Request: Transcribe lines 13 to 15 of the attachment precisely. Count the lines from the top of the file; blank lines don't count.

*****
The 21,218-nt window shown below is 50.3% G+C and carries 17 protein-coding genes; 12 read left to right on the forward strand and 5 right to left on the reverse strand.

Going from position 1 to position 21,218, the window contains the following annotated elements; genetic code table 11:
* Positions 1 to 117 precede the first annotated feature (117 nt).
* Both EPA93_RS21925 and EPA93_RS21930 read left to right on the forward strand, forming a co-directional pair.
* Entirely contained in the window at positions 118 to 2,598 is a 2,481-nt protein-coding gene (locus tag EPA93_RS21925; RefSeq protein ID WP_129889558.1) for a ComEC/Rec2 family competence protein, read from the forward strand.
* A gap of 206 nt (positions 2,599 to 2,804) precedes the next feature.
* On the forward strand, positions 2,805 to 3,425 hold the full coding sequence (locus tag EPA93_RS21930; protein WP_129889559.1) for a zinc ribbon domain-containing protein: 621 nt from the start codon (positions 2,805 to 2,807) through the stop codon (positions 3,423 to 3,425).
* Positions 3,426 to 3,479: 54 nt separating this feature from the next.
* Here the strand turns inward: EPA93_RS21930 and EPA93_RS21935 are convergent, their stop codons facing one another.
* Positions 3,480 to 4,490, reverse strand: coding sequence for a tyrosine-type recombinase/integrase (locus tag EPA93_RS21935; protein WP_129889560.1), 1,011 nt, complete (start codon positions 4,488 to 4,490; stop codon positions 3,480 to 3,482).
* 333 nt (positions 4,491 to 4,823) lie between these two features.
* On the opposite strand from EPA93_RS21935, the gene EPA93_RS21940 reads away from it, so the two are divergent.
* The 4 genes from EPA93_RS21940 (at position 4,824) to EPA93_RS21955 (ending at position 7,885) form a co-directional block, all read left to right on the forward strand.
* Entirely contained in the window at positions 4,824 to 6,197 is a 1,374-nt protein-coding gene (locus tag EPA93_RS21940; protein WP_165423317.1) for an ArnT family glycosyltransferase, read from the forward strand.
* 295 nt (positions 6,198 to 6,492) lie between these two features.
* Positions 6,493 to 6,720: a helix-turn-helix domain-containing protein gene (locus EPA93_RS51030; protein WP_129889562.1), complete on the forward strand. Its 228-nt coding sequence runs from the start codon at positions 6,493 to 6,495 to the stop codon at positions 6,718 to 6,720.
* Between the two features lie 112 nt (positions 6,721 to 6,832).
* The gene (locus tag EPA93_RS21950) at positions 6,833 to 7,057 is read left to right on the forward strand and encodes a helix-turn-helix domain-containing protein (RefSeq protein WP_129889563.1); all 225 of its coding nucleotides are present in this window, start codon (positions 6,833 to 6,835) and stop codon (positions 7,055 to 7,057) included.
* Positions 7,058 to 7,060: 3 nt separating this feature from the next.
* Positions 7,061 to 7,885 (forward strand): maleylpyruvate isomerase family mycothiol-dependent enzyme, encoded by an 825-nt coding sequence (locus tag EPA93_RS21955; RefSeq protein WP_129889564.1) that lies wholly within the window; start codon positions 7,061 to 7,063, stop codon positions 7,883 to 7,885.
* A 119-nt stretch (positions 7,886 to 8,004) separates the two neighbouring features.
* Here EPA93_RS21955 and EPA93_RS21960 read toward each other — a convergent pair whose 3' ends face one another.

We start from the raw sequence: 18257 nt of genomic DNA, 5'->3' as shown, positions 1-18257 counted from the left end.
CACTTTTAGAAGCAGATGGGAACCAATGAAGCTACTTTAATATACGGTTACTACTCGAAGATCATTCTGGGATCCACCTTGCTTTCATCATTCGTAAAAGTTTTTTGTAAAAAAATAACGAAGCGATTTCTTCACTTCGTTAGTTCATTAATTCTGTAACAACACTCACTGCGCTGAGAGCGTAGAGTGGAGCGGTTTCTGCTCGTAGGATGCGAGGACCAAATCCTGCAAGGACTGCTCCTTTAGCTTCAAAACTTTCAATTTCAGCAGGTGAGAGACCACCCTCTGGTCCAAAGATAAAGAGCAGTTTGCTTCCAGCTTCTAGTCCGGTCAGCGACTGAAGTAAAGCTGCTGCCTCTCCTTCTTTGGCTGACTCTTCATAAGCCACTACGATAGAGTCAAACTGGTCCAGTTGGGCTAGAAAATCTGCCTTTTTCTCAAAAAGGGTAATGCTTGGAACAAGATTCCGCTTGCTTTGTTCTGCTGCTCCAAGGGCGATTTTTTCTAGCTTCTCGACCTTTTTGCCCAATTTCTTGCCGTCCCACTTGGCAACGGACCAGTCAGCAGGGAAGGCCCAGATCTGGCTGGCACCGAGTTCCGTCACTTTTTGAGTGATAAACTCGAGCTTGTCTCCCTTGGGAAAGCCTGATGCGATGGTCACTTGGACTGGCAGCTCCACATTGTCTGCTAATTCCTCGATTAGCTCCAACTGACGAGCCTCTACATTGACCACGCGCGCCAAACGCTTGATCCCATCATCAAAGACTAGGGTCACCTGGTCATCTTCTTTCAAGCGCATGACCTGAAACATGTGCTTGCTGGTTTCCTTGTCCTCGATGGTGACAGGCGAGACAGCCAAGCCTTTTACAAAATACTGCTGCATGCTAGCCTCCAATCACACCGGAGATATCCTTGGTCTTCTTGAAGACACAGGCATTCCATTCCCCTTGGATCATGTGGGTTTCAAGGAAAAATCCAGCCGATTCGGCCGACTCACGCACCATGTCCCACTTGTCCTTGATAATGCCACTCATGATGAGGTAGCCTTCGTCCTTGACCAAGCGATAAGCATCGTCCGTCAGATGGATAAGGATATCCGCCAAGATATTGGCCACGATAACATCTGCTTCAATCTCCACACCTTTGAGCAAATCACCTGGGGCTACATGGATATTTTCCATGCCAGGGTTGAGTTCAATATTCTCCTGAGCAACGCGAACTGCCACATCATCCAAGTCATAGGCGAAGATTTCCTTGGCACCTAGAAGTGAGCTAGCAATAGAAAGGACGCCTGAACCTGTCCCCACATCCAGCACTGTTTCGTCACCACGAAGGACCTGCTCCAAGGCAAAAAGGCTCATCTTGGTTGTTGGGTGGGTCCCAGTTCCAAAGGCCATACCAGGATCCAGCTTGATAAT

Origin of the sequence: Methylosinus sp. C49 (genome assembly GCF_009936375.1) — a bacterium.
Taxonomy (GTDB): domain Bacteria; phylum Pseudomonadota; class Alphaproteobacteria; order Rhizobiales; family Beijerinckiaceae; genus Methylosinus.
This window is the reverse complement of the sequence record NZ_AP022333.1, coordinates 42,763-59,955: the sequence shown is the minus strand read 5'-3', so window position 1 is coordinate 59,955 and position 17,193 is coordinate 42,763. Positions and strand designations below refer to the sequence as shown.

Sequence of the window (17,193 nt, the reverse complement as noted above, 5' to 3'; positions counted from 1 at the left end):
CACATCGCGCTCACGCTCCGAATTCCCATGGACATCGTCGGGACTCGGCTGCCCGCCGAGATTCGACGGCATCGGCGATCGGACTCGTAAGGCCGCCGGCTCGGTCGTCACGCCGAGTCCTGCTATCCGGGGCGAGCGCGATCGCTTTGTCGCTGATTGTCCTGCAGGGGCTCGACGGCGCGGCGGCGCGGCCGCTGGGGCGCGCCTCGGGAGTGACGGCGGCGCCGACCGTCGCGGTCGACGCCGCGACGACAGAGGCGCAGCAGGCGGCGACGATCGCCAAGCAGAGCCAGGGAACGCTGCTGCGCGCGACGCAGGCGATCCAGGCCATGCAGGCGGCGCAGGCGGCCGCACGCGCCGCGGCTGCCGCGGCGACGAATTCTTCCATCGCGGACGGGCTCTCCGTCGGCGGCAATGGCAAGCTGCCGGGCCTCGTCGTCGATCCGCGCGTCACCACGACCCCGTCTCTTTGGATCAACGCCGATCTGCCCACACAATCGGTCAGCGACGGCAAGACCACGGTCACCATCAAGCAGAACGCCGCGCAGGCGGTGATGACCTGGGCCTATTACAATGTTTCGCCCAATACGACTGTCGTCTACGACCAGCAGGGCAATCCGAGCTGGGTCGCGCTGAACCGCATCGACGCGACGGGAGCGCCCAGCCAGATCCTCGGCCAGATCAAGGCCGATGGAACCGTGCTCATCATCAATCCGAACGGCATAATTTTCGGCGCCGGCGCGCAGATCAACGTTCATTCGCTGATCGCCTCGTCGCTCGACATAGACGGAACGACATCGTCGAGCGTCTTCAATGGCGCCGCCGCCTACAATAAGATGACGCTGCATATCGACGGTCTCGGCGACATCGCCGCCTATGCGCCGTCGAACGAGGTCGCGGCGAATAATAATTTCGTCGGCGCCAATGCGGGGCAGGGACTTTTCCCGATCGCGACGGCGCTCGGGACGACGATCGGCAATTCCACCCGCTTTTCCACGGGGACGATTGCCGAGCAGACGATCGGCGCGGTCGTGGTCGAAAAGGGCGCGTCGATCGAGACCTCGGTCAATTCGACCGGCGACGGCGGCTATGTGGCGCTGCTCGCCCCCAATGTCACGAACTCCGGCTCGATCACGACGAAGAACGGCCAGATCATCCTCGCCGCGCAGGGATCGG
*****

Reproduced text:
* The 4 genes from EPA93_RS21940 (at position 4,824) to EPA93_RS21955 (ending at position 7,885) form a co-directional block, all read left to right on the forward strand.
* Entirely contained in the window at positions 4,824 to 6,197 is a 1,374-nt protein-coding gene (locus tag EPA93_RS21940; protein WP_165423317.1) for an ArnT family glycosyltransferase, read from the forward strand.
* 295 nt (positions 6,198 to 6,492) lie between these two features.